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The Role of the Ommaya Reservoir in Innovative Approaches to Treating Brain Tumors

July 4, 2024
Shimon Slavin
Ommaya Reservoir for brain cancer

For brain tumor patients, innovative treatments offer new hope. The Ommaya reservoir, a device designed for delivering medications directly into the brain or cerebrospinal fluid, has become a useful tool in the fight against brain tumors. At Biotherapy International, we use the Ommaya reservoir to deliver oncolytic viruses or mismatched donor lymphocytes as part of our treatment protocol to enhance the attack on cancer cells.

What is an Ommaya Reservoir?

An Ommaya reservoir is a small, dome-shaped device surgically implanted under the scalp. It’s connected to a catheter that leads directly into the drainage system for cerebrospinal fluid, allowing it to deliver chemotherapy drugs. This targeted approach ensures treatments reach the tumor site more effectively than traditional methods, especially since the blood-brain barrier (BBB) prevents several agents from entering the cerebrospinal fluid and brain cells.

What is the Ommaya reservoir used for?

The brain’s blood-brain barrier (BBB) often prevents medication from effectively reaching the tumor. The Ommaya reservoir overcomes this barrier by enabling direct intratumoral administration of therapeutic agents. This method ensures the entire dose bypasses the BBB and penetrates the tumor, maximizing the treatment’s efficacy and enhancing its anti-cancer effects.

Implantation and Safety

The implantation of an Ommaya reservoir is a surgical procedure performed under general anesthesia. Here’s how it typically works:

1. Preparation: The patient is given general anesthesia to ensure there is no pain during the procedure.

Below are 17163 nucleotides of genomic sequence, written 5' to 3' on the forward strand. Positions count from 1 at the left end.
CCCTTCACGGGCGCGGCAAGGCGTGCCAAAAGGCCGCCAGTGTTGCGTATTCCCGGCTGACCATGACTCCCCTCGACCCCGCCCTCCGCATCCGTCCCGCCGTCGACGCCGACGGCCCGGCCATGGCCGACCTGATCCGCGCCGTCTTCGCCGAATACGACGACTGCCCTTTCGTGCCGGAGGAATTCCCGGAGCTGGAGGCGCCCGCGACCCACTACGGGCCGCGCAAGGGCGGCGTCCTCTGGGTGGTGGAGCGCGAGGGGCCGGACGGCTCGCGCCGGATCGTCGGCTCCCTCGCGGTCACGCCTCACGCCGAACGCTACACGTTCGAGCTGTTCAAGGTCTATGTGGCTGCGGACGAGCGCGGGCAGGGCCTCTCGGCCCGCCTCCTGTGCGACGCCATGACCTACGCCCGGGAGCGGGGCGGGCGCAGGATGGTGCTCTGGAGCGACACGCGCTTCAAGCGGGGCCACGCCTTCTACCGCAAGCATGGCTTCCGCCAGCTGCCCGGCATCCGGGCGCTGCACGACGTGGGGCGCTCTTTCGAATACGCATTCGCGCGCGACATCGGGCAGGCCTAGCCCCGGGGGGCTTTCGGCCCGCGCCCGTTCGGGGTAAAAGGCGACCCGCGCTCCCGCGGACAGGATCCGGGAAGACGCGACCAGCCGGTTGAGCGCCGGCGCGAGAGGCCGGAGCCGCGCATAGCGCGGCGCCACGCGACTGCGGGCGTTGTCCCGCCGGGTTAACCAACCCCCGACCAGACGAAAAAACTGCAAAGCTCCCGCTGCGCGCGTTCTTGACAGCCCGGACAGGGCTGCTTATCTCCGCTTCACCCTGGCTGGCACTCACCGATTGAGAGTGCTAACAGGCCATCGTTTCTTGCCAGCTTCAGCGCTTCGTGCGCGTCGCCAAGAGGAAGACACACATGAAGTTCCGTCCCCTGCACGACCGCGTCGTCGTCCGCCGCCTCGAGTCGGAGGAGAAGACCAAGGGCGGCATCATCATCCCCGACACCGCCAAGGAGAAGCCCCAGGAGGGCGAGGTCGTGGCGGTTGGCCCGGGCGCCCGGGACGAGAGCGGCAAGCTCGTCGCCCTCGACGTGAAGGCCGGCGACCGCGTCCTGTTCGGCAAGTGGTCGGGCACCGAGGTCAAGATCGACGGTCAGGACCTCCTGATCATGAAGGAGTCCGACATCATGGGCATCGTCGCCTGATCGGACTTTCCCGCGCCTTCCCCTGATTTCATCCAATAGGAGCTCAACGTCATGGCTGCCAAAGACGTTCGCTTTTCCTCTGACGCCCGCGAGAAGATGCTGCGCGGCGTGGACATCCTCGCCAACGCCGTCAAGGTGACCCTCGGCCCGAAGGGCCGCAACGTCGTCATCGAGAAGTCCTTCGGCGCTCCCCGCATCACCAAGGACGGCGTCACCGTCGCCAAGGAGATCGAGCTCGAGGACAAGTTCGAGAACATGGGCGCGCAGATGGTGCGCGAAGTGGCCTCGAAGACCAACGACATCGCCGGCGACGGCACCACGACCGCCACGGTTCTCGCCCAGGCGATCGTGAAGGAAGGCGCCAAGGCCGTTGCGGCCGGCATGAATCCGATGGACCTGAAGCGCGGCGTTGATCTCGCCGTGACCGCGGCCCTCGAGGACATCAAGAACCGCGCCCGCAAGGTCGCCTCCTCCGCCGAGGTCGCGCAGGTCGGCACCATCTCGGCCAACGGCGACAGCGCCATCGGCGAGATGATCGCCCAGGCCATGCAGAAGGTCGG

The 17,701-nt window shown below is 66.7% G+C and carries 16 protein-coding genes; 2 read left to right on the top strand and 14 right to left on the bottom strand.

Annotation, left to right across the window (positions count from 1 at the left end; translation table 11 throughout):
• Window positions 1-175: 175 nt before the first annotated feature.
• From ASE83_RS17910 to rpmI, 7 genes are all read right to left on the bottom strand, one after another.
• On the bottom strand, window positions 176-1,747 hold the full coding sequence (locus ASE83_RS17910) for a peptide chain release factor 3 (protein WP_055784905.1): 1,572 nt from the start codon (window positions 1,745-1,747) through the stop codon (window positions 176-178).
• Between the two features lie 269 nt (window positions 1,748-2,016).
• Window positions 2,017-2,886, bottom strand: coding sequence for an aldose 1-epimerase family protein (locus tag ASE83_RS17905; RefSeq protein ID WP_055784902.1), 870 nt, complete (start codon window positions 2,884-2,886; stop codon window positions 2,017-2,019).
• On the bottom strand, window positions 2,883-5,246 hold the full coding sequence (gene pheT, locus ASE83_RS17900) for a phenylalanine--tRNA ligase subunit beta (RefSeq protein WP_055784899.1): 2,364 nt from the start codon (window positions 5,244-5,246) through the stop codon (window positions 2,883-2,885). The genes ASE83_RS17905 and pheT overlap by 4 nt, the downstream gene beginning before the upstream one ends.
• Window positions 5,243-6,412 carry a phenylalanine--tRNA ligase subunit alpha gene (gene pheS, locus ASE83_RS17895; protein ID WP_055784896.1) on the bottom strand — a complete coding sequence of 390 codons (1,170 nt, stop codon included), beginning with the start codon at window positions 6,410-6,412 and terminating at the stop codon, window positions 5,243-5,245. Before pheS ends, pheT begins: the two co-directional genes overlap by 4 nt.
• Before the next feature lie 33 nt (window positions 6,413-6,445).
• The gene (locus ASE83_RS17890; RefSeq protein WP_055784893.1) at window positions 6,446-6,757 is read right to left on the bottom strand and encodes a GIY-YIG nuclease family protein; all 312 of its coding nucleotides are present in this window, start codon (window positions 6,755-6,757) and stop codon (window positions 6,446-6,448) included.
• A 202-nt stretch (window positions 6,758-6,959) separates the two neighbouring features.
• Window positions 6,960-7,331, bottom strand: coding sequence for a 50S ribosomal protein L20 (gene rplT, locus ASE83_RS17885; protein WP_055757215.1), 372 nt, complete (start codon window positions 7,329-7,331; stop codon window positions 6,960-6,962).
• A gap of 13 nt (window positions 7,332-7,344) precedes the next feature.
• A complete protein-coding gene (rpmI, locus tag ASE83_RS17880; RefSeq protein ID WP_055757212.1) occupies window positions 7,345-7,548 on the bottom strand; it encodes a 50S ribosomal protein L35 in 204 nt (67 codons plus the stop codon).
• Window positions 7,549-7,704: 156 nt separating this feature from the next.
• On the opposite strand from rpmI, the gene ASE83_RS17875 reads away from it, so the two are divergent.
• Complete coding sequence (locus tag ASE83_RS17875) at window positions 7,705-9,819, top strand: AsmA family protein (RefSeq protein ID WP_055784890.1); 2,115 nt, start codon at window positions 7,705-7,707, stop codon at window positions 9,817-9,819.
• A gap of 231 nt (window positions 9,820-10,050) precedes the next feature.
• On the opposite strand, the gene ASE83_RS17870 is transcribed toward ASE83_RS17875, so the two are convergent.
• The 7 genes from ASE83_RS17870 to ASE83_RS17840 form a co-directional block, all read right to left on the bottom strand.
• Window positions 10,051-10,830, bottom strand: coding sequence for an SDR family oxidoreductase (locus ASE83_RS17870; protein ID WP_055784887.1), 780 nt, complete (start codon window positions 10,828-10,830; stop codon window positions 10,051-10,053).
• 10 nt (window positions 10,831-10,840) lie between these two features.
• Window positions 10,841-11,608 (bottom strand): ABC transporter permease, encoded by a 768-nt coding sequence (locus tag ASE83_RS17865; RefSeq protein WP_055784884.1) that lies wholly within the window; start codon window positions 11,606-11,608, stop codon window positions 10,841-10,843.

2. Incision: A small incision is made in the scalp, and a hole is drilled into the skull.

3. Placement: The reservoir, a dome-shaped device with a membrane that can be punctured, is positioned under the scalp, and the catheter is carefully threaded through the hole into the brain’s ventricular system or even directly into the tumor site, depending on the disease.

4. Securing: The reservoir is secured, and the incision is closed with sutures.

The procedure is considered safe, but as with any surgery, there are risks, including infection, bleeding, or damage to surrounding brain tissue. After the operation, the patient can return to their normal lifestyle with standard hospital discharge on the following day, but contact sports should be avoided for the first six weeks after surgery.

How Does It Work with Oncolytic Viruses and ATACK?

Oncolytic viruses are viruses that can infect and kill cancer cells while sparing normal cells. By injecting these viruses directly into the brain tumor via the Ommaya reservoir, we can transform the tumor into an in-situ anti-cancer vaccine. Thus, the immune system cells can once again recognize tumor antigens, a function that is lost in the development and progression of cancer.

Another treatment modality that has the potential to cure a patient completely is the ATACK method. This involves using intentionally mismatched donor lymphocytes, including T cells, NK cells, and NKT cells, which are targeted preferentially against cancer cells. Deliberately incompatible donor lymphocytes trigger a rejection-like reaction, effectively destroying cancer cells that might resist other treatments.


The Ommaya reservoir, in combination with advanced treatment methods, represents a promising approach to treating brain cancer. This technique offers new possibilities for treating patients with high-grade brain tumors who have no chance of recovery with traditional methods. Biotherapy International is committed to advancing these innovative treatment methods to achieve the best outcomes for its patients.

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